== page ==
An approaching snowstorm forced organizers to trim Saturday night’s sprawling Inaugural Ball festivities at N.C. State University and squeeze them into a much smaller venue downtown on Friday night, where celebrants heralded the return of a Democratic governor in North Carolina after four years.
Gov. Roy Cooper attended the abridged version of the Junior League of Raleigh’s ball at Marbles Kids Museum, which was chosen to coincide with a previously scheduled reception for statewide officeholders.
The scaled-down event was part of the solution to several days of scrambling, first to finish outdoor staging areas for ceremonies and a parade, then to cancel the parade and move inaugural events inside and finally to cancel Saturday’s public events.
The Junior League held off until Friday morning to cancel Saturday’s reception, gala and ball; the decision came soon after Cooper delivered a televised storm update and advised people to stay off the roads.
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Cooper had been scheduled to deliver an inaugural address during Saturday’s daytime events. Instead, he will deliver the remarks from the Executive Mansion at 10:30 a.m. on television, but that won’t be open to the public. UNC-TV’s North Carolina channel will break into its programming to carry it live, and other stations will be allowed to carry that feed.
On Friday afternoon, Cooper and the other nine elected statewide executive officers who comprise the Council of State were ceremonially sworn in at the mansion. They had already taken their oaths and officially assumed their offices earlier in the week.
State Supreme Court Justice Mark Martin administered the oath to Cooper; Cooper’s wife, Kristin, held the Bible, and the three Cooper daughters stood by.
“Welcome to your house,” Cooper said in brief remarks. “We’re going to live here, but this is the house of the people of North Carolina, and we couldn’t be more honored and humbled to be here, and be the first family of this state.”
A prayer service Friday morning went on as scheduled.
By 6 p.m. Friday, a line stretched down the block waiting to enter the museum for the ball. The museum was filling up as a string quartet performed.
Two years in the planning, the ball events were to be attended by about 3,000 people, with contracts struck for “countless” vendors, according to the organization.
The Junior League was criticized on social media for changing plans, for not canceling plans and for not giving refunds. The organization said as a nonprofit group, it was not in a position to refund the money raised from selling tickets at $160 each, having already incurred expenses.
John Burns, a Wake County commissioner, tweeted a string of criticism: “The ball could have been postponed to a later date,” he wrote in one tweet. “It could have been canceled with refunds. This is not the right way to handle it.”
Tera Simon of Raleigh, who graduated from NCSU in 2002, tweeted that she planned to stay home after finding out about 11:30 a.m. it had been moved and changed.
“It’s a disappointment,” Simon said. “Being able to go to my college and celebrate a governor I voted for was something I was really looking forward to.”
She wasn’t just upset about purchasing a ticket that couldn’t be refunded – she also scheduled hair and makeup appointments and her husband rented a tuxedo.
“It’s not the same event. You’re not getting the experience you paid for,” Simon said.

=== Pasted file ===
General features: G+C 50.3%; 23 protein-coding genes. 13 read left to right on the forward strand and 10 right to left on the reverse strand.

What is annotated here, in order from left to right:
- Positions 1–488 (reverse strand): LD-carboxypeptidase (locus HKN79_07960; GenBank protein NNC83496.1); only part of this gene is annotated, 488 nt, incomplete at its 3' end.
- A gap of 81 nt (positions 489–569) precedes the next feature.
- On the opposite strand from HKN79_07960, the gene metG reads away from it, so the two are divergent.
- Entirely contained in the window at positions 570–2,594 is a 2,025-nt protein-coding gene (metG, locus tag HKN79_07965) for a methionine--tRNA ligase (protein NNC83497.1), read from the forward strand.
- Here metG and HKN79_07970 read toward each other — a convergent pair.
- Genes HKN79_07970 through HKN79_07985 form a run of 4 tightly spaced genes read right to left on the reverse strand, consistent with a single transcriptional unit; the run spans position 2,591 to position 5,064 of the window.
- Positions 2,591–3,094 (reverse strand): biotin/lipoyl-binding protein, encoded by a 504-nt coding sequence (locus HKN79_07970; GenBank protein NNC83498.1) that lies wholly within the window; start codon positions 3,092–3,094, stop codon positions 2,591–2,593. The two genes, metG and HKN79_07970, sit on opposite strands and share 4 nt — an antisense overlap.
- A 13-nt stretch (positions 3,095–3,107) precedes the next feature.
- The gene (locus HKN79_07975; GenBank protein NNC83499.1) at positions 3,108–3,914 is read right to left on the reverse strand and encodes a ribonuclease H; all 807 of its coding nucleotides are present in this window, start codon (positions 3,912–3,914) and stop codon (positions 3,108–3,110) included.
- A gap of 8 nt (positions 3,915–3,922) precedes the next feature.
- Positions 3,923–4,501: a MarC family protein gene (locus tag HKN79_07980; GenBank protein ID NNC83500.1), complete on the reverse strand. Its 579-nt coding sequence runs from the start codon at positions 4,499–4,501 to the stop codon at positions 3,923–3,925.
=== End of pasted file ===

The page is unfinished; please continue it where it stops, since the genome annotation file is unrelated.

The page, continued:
“Similar to many large-scale events, expenses have already been incurred,” Junior League spokeswoman Elizabeth Hamner said Friday afternoon. “We are excited to host guests at tonight’s events and hope you will be able to join us.”
Attempting to reschedule such a massive event was impossible, the organization said.
Junior League president Rebecca Ayers echoed the feelings of disappointment at the last-minute changes.
“It was either do it tonight or not do it at all,” Ayers said at the event. “We’ve made the best of it. Only the Junior League could plan a ball in eight hours.”
Saturday night’s events included a performance by The Avett Brothers. The popular trio from Concord sang a pair of songs including “No Hard Feelings,” their latest single. They played for Gov. Pat McCrory’s inaugural four years ago.
Lt. Gov. Dan Forest made brief upbeat remarks and recited a poem, receiving polite applause.
Cooper also addressed the crowd Saturday night.
“We’re going to work really hard to move North Carolina forward,” he said.
To Forest and Council of State, Cooper pledged: “We’re going to work together.”
At the swearing-in, Cooper thanked the Junior League and acknowledged the group’s frustration at the disruption brought by the weather.
The children who would have been in the inaugural parade will now have the day to play in the snow, he said.
“This is going to be a great weekend,” Cooper said. “We're going to have a great year in 2017 in North Carolina.”
Cooper mentioned the flurry of activity since he won the election. Former Gov. Pat McCrory and his allies raised voting challenges, and the Republican-dominated legislature convened for three special sessions, including one to pass laws limiting Cooper’s authority.
“It’s been an eventful time since Election Day,” Cooper said. “It's been an eventful time this first week of my governorship. But North Carolina is tenacious. North Carolina bounces back. I'm excited for the future.”
Staff writers Lynn Bonner, Colin Campbell and David Menconi contributed
Gov. Roy Cooper’s inaugural address
UNC-TV will carry the address live at 10:30 a.m. Saturday. Other TV stations will be able to carry that feed if they choose.
UNC-TV’s North Carolina Channel can be seen on Time Warner Cable channel 1276 or viewed online at unc.tv/stream